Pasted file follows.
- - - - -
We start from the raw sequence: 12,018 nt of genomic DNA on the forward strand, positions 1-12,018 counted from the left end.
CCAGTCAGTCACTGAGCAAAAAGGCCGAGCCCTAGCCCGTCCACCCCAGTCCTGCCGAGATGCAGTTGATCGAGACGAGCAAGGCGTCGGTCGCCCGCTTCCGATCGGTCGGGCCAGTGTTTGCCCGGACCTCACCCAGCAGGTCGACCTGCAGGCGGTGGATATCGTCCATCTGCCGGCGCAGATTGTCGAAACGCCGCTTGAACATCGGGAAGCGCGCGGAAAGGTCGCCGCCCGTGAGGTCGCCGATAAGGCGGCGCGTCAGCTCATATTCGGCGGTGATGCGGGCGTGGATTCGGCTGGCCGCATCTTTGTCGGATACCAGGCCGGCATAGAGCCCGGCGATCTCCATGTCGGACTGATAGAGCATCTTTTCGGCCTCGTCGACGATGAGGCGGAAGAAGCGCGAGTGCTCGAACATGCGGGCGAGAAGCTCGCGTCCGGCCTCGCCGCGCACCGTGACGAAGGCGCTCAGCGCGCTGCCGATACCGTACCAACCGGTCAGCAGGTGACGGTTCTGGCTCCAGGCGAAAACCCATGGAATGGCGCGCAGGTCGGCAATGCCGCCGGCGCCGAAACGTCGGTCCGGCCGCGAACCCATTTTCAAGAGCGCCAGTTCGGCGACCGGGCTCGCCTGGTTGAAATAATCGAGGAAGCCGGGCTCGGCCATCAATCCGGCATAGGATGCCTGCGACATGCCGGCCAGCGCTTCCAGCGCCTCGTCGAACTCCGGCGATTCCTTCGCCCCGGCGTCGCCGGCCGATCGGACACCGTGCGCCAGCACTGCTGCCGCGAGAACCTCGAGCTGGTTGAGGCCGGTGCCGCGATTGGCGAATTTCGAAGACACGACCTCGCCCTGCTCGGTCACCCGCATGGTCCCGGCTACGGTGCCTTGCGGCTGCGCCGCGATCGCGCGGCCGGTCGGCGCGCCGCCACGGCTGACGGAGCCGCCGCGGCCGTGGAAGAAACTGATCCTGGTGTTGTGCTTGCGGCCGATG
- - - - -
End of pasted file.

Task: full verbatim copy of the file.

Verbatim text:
We start from the raw sequence: 12,018 nt of genomic DNA on the forward strand, positions 1-12,018 counted from the left end.
CCAGTCAGTCACTGAGCAAAAAGGCCGAGCCCTAGCCCGTCCACCCCAGTCCTGCCGAGATGCAGTTGATCGAGACGAGCAAGGCGTCGGTCGCCCGCTTCCGATCGGTCGGGCCAGTGTTTGCCCGGACCTCACCCAGCAGGTCGACCTGCAGGCGGTGGATATCGTCCATCTGCCGGCGCAGATTGTCGAAACGCCGCTTGAACATCGGGAAGCGCGCGGAAAGGTCGCCGCCCGTGAGGTCGCCGATAAGGCGGCGCGTCAGCTCATATTCGGCGGTGATGCGGGCGTGGATTCGGCTGGCCGCATCTTTGTCGGATACCAGGCCGGCATAGAGCCCGGCGATCTCCATGTCGGACTGATAGAGCATCTTTTCGGCCTCGTCGACGATGAGGCGGAAGAAGCGCGAGTGCTCGAACATGCGGGCGAGAAGCTCGCGTCCGGCCTCGCCGCGCACCGTGACGAAGGCGCTCAGCGCGCTGCCGATACCGTACCAACCGGTCAGCAGGTGACGGTTCTGGCTCCAGGCGAAAACCCATGGAATGGCGCGCAGGTCGGCAATGCCGCCGGCGCCGAAACGTCGGTCCGGCCGCGAACCCATTTTCAAGAGCGCCAGTTCGGCGACCGGGCTCGCCTGGTTGAAATAATCGAGGAAGCCGGGCTCGGCCATCAATCCGGCATAGGATGCCTGCGACATGCCGGCCAGCGCTTCCAGCGCCTCGTCGAACTCCGGCGATTCCTTCGCCCCGGCGTCGCCGGCCGATCGGACACCGTGCGCCAGCACTGCTGCCGCGAGAACCTCGAGCTGGTTGAGGCCGGTGCCGCGATTGGCGAATTTCGAAGACACGACCTCGCCCTGCTCGGTCACCCGCATGGTCCCGGCTACGGTGCCTTGCGGCTGCGCCGCGATCGCGCGGCCGGTCGGCGCGCCGCCACGGCTGACGGAGCCGCCGCGGCCGTGGAAGAAACTGATCCTGGTGTTGTGCTTGCGGCCGATG